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When we first saw Metropolitan, the '90s had barely dawned, and somehow the idea of watching a bunch of debutantes (but not debutards!) sit around debating the merits of Jane Austen, socialism, and the merits of the Plaza was very appealing indeed. Whit Stillman's first feature film was a kind of WASPy version of Woody Allen's Manhattan, and to someone who was growing up in a relatively boring suburb, with mundane pursuits like swim team practice and piano lessons, the world Stillman portrayed was not only completely foreign, but also alluring. It was of a piece with the romantic Algonquin Hotel versions of New York that, even when they existed, probably didn't really so much exist in real life as in the popular imagination.
A new Criterion Collection DVD of Metropolitan was released a few months ago, and watching it again after a few years reminded us how great the movie is. The story centers around a girl named Audrey Rouget, who's sensitive and bookish while her so-called friends—whom she seems to have little in common with other than having gone to the same expensive boarding schools—are much more interested in boys than books.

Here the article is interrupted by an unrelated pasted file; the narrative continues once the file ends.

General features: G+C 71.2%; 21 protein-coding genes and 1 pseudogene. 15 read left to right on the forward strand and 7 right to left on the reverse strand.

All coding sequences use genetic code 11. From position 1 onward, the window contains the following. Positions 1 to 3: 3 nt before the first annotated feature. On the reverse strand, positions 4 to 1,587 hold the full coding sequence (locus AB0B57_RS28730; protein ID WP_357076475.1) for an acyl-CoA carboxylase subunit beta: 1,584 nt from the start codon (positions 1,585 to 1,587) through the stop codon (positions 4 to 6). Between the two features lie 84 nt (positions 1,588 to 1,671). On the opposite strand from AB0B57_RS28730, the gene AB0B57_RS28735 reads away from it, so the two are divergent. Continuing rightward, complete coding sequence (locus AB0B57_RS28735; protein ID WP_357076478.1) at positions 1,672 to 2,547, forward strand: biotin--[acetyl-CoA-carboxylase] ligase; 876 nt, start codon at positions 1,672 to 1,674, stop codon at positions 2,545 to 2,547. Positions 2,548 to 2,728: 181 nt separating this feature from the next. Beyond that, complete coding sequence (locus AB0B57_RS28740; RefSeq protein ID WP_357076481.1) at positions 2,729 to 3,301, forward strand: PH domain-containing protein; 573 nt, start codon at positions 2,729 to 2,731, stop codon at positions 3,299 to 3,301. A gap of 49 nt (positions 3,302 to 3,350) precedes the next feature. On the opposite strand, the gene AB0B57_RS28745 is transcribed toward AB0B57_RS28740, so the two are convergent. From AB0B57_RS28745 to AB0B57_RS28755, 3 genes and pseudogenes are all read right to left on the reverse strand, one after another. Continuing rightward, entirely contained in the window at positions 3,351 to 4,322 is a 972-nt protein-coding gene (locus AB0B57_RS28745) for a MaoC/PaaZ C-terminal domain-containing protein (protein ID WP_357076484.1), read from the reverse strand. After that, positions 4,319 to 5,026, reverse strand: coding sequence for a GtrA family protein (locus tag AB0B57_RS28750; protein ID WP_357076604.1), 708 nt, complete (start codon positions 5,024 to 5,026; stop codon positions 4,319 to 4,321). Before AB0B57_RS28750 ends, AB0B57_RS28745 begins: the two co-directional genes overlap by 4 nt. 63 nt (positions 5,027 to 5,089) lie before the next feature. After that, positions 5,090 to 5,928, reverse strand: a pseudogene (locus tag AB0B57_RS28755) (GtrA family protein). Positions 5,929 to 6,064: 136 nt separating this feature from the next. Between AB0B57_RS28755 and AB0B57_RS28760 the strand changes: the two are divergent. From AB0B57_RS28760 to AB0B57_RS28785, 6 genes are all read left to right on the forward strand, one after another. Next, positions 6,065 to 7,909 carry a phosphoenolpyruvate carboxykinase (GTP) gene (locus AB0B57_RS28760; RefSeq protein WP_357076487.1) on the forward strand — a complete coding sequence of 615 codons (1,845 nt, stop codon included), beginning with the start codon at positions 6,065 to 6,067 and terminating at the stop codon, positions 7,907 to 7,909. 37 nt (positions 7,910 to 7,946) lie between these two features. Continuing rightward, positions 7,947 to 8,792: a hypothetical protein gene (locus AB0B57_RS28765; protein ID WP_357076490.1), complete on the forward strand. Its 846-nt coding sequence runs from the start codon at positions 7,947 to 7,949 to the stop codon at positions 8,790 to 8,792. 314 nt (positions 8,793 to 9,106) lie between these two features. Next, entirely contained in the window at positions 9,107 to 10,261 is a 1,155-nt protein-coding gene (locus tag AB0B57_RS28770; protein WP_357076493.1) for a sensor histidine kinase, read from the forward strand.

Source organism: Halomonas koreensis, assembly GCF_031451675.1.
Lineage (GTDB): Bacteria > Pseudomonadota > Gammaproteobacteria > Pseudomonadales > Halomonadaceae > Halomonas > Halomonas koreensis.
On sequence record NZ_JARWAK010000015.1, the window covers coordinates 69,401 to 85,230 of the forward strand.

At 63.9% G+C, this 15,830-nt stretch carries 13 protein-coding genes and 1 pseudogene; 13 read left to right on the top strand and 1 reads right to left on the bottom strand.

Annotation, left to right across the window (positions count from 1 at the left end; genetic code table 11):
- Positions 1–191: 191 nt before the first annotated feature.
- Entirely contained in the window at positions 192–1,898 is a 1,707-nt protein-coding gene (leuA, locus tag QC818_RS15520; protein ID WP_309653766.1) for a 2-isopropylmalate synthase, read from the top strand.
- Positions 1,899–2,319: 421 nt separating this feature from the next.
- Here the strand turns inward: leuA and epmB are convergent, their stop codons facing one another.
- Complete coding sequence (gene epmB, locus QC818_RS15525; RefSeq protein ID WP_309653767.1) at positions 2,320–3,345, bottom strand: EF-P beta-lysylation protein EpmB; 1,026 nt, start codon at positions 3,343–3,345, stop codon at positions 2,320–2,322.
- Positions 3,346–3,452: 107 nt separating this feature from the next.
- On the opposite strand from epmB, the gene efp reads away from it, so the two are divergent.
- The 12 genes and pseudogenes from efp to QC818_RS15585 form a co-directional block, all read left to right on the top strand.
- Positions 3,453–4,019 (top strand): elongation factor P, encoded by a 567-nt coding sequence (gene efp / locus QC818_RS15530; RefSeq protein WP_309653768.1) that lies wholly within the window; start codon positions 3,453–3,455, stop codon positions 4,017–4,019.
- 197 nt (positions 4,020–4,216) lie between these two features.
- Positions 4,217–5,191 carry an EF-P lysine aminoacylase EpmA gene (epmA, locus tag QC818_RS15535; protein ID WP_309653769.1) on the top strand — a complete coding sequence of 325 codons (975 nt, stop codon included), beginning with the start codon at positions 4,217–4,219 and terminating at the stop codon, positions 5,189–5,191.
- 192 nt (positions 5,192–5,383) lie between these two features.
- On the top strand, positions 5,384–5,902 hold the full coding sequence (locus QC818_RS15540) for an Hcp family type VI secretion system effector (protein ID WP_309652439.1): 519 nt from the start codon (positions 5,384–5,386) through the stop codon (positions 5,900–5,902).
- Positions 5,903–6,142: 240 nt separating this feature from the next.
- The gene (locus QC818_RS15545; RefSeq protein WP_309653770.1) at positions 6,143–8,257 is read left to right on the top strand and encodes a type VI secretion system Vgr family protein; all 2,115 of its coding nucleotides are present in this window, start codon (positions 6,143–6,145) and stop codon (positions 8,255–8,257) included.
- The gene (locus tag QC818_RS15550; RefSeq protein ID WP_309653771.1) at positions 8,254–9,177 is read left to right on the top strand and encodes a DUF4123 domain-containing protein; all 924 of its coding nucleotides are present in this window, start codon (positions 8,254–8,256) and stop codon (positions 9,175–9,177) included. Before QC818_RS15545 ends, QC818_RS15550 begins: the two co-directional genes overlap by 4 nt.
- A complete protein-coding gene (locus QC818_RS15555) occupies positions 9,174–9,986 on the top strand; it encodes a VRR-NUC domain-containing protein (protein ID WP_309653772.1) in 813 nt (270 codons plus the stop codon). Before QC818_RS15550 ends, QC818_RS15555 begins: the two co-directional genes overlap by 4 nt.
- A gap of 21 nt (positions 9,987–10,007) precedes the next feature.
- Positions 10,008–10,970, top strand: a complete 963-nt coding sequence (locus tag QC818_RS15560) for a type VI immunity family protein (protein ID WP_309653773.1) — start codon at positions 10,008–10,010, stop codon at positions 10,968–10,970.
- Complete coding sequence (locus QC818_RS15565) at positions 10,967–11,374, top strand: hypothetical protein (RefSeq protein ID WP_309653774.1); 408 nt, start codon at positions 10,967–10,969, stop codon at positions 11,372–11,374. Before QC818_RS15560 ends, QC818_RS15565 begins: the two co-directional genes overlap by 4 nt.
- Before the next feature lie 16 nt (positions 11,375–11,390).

Audrey falls for a newcomer to their crowd, a relatively poor chap named Tom Townsend, who doesn't own an overcoat, much less a tux, and takes buses as opposed to cabs. Tom is an intellectual snob, though, who puts down Audrey's love of Jane Austen even as he admits he's never actually read any of her books.
The circle of friends is rounded out by Nick, a pompous yet somewhat lovable guy who is kind of a ringleader; Sally Fowler, at whose huge Upper East Side apartment the crowd gathers after the deb balls; Charlie, a dorky guy who pines for Audrey even as she crushes on Tom; Jane, who's slept with Nick, though that's something of a secret; Serena Slocum, the slutty boarding school girl who has around 20 boyfriends at different schools, including Tom Townsend; and Rick von Slonecker, Serena's boyfriend, of whom Nick opines, "Rick Von Slonecker is tall, rich, good looking, stupid, dishonest, conceited, a bully, liar, drunk and thief, an egomaniac, and probably psychotic. In short, highly attractive to women."
Metropolitan won't win any awards for egalitarianism, but that's not the point. Stillman would bring back several of these characters in his subsequent films, Last Days of Disco and Barcelona, but the world he captured in Metropolitan (the opening credits inform us that the movie takes place in Manhattan—Not so Long Ago) is one that exists perfectly in his imagination. And it's irresistible.